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  1. #11
    Occasional Member Evan's Avatar
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    Nov 2007


    Quote Originally Posted by Qlip View Post
    But something about the Turing test does bother me. It's a good 'rule of thumb' test and it is probably the best we have. There is this eternal gulf between knowing that I know what pain feels like, and thinking that you know what pain feels like. But there is no way for me to know that you experience pain in actuality. I know you could trick people, depending on their abilities and the circumstances with forms of the Turing test using todays technology. But this doesn't mean that the chatbot you tricked them with is conscious. Hell, there are people who (I assume) are conscious and couldn't pass the Turing test.
    I guess I'm just wondering what the difference is between acting like you're feeling pain and feeling pain. If I were to program a bot that I wanted to fool people into thinking it felt pain, I would make it disoriented during pain, I would make it avoid things that cause pain, I would make it express outwardly that it was damaged, etc. How do I know I'm not a bot with that exact programming? What would it be like to have that programming? I think of consciousness as "what it's like to have the programming a human has". In this sense, if we were to succeed in modeling a human, we would by definition succeed in creating consciousness.

    I don't think I can go much further here; I think I've expressed my views. Good thread!

  2. #12
    Senior Member
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    Jun 2009


    Quote Originally Posted by Qlip View Post
    Define consciousness. What do you believe consciousness is, and how it works? Do you think it's a process that can be recreated mechanically? Let's talk about this stuff.
    I dont think it can be reproduced mechanically, I believe people will try and I remember reading about and seeing on the TV stories about a UK mathematician who was a genius and studied in particular altruism, he had for a long time been the Dawkins of his day, until when hypothesising about how AI could be created by humans he realised that human beings and human consciousness was the very sort of autonomous intelligence he was theorising about, he then decided that there had to be a creator and that he had been denying this for years.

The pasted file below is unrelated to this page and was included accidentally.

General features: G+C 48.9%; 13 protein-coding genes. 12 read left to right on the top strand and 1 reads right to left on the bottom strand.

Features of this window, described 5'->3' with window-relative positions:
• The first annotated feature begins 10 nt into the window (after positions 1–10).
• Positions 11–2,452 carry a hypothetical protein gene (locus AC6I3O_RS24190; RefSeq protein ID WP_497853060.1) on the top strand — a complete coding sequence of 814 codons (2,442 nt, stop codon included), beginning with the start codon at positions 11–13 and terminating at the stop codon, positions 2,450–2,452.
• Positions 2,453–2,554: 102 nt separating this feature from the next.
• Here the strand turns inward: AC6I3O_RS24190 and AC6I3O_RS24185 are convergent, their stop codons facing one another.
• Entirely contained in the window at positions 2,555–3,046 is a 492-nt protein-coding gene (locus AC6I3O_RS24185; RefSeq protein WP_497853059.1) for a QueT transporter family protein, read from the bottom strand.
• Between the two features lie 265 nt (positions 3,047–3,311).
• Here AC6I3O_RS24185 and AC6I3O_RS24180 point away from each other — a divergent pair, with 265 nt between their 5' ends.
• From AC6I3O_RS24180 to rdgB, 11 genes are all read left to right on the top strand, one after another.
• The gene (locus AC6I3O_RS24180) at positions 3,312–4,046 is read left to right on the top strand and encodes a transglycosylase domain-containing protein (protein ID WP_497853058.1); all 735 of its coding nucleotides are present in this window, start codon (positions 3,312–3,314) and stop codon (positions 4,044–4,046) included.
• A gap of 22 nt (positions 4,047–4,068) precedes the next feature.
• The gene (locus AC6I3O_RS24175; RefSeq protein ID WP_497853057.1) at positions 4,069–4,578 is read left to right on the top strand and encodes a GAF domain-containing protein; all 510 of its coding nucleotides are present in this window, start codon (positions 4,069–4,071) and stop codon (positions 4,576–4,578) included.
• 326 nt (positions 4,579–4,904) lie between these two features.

Its a sad story because he lost his mind, I think becoming homeless, destitute, derelict and desperate, describing that the "Hound of Heaven" was on his heels, which refers to a poem about heaven not being denied, before finally taking his own life.

    Consciousness fascinates me too, I know that there are lots of neuro-psychologists and philosophers who will seize things like optical illusions or sensory overload, the bicameral mind theories etc. to insist on their own ideas that we're all as good as great apes (which is one giant leap from Darwin's actual position that we had a common ancestor or origin), creatures of habit, responding to genetic and bio-chemical imperatives. This kind of thing underestimates the extent to which there's A LOT that hasnt been explained and is inexplicable about consciousness.

    Things like Karen Armstrong's writing about the so called great transformation, when simultaneously, globally there was an emergence of spiritual leaps in consciousness, Jesus, Buddha etc. intrigue me, while I know it has its problems things such as cognitive resonance are amazing and observed fact, how do monkey's within the same species range but living seperate existences on neighbouring islands spontaneously develop the same innovative use of tools or behaviours like that when others do without direct observation of the behaviour?

    I'm also interested, possibly more so, in false consciousness or states of denial and repression, when the facts dont fit but people maintain beliefs or attribute diminished importance to or relativise to certain beliefs. In evidence where different cultural back drops are apparent.
    All for ourselves, and nothing for other people, seems, in every age of the world, to have been the vile maxim of the masters of mankind.
    Chapter IV, p. 448. - Adam Smith, Book 3, The Wealth of Nations

    whether or not you credit psychoanalysis itself, the fact remains that we all must, to the greatest extent possible, understand one another's minds as our own; the very survival of humanity has always depended on it. - Open Culture

  3. #13
    Senior Member Munchies's Avatar
    Join Date
    Jan 2010
    OMG sx


    since the microcosm and macrocosm expands infinitly, it basicaly comes down to everythign revolving around center forces of mass. It's hard to then define matter as something objective after knowing this.Conciousness is behind matter, it directs matter
    1+1=3 OMFG

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